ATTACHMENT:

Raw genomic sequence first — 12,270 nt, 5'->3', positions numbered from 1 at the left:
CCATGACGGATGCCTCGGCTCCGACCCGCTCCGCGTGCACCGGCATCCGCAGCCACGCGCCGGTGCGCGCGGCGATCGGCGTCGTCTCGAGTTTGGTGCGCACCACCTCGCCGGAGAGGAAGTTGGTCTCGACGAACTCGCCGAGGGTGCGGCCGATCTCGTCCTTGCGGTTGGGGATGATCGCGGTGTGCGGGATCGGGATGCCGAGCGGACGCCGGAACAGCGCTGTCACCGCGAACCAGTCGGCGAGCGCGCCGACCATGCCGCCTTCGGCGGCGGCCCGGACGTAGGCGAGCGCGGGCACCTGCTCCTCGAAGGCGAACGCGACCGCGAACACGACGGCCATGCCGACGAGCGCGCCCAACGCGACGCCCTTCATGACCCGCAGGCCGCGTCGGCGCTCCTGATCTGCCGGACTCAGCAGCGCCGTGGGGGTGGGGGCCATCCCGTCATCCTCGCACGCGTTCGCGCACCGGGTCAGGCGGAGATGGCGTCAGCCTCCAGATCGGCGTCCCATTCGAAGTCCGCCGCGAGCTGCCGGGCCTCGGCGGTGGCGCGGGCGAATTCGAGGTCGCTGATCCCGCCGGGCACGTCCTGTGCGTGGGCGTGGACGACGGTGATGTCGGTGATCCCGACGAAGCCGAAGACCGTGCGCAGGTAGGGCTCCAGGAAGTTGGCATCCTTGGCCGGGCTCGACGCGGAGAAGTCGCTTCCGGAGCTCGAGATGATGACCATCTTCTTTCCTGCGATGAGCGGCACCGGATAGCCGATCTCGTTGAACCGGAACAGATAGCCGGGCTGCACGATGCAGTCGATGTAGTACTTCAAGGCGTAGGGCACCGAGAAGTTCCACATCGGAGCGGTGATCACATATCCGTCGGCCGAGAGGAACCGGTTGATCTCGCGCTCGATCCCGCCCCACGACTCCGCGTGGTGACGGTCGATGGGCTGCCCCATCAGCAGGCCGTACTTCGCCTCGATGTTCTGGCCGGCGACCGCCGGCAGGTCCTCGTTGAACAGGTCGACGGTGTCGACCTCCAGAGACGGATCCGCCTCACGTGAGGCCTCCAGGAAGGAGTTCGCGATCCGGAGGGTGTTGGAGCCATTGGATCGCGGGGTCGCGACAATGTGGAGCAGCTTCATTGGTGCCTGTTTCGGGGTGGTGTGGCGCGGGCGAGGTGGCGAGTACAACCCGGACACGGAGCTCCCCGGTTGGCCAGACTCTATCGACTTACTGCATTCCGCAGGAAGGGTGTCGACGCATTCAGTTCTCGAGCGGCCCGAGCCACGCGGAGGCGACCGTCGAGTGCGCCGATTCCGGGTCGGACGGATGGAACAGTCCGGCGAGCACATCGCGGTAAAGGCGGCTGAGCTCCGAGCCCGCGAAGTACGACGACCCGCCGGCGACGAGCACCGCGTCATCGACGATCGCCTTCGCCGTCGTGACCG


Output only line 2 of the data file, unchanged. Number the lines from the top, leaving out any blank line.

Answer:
CCATGACGGATGCCTCGGCTCCGACCCGCTCCGCGTGCACCGGCATCCGCAGCCACGCGCCGGTGCGCGCGGCGATCGGCGTCGTCTCGAGTTTGGTGCGCACCACCTCGCCGGAGAGGAAGTTGGTCTCGACGAACTCGCCGAGGGTGCGGCCGATCTCGTCCTTGCGGTTGGGGATGATCGCGGTGTGCGGGATCGGGATGCCGAGCGGACGCCGGAACAGCGCTGTCACCGCGAACCAGTCGGCGAGCGCGCCGACCATGCCGCCTTCGGCGGCGGCCCGGACGTAGGCGAGCGCGGGCACCTGCTCCTCGAAGGCGAACGCGACCGCGAACACGACGGCCATGCCGACGAGCGCGCCCAACGCGACGCCCTTCATGACCCGCAGGCCGCGTCGGCGCTCCTGATCTGCCGGACTCAGCAGCGCCGTGGGGGTGGGGGCCATCCCGTCATCCTCGCACGCGTTCGCGCACCGGGTCAGGCGGAGATGGCGTCAGCCTCCAGATCGGCGTCCCATTCGAAGTCCGCCGCGAGCTGCCGGGCCTCGGCGGTGGCGCGGGCGAATTCGAGGTCGCTGATCCCGCCGGGCACGTCCTGTGCGTGGGCGTGGACGACGGTGATGTCGGTGATCCCGACGAAGCCGAAGACCGTGCGCAGGTAGGGCTCCAGGAAGTTGGCATCCTTGGCCGGGCTCGACGCGGAGAAGTCGCTTCCGGAGCTCGAGATGATGACCATCTTCTTTCCTGCGATGAGCGGCACCGGATAGCCGATCTCGTTGAACCGGAACAGATAGCCGGGCTGCACGATGCAGTCGATGTAGTACTTCAAGGCGTAGGGCACCGAGAAGTTCCACATCGGAGCGGTGATCACATATCCGTCGGCCGAGAGGAACCGGTTGATCTCGCGCTCGATCCCGCCCCACGACTCCGCGTGGTGACGGTCGATGGGCTGCCCCATCAGCAGGCCGTACTTCGCCTCGATGTTCTGGCCGGCGACCGCCGGCAGGTCCTCGTTGAACAGGTCGACGGTGTCGACCTCCAGAGACGGATCCGCCTCACGTGAGGCCTCCAGGAAGGAGTTCGCGATCCGGAGGGTGTTGGAGCCATTGGATCGCGGGGTCGCGACAATGTGGAGCAGCTTCATTGGTGCCTGTTTCGGGGTGGTGTGGCGCGGGCGAGGTGGCGAGTACAACCCGGACACGGAGCTCCCCGGTTGGCCAGACTCTATCGACTTACTGCATTCCGCAGGAAGGGTGTCGACGCATTCAGTTCTCGAGCGGCCCGAGCCACGCGGAGGCGACCGTCGAGTGCGCCGATTCCGGGTCGGACGGATGGAACAGTCCGGCGAGCACATCGCGGTAAAGGCGGCTGAGCTCCGAGCCCGCGAAGTACGACGACCCGCCGGCGACGAGCACCGCGTCATCGACGATCGCCTTCGCCGTCGTGACCG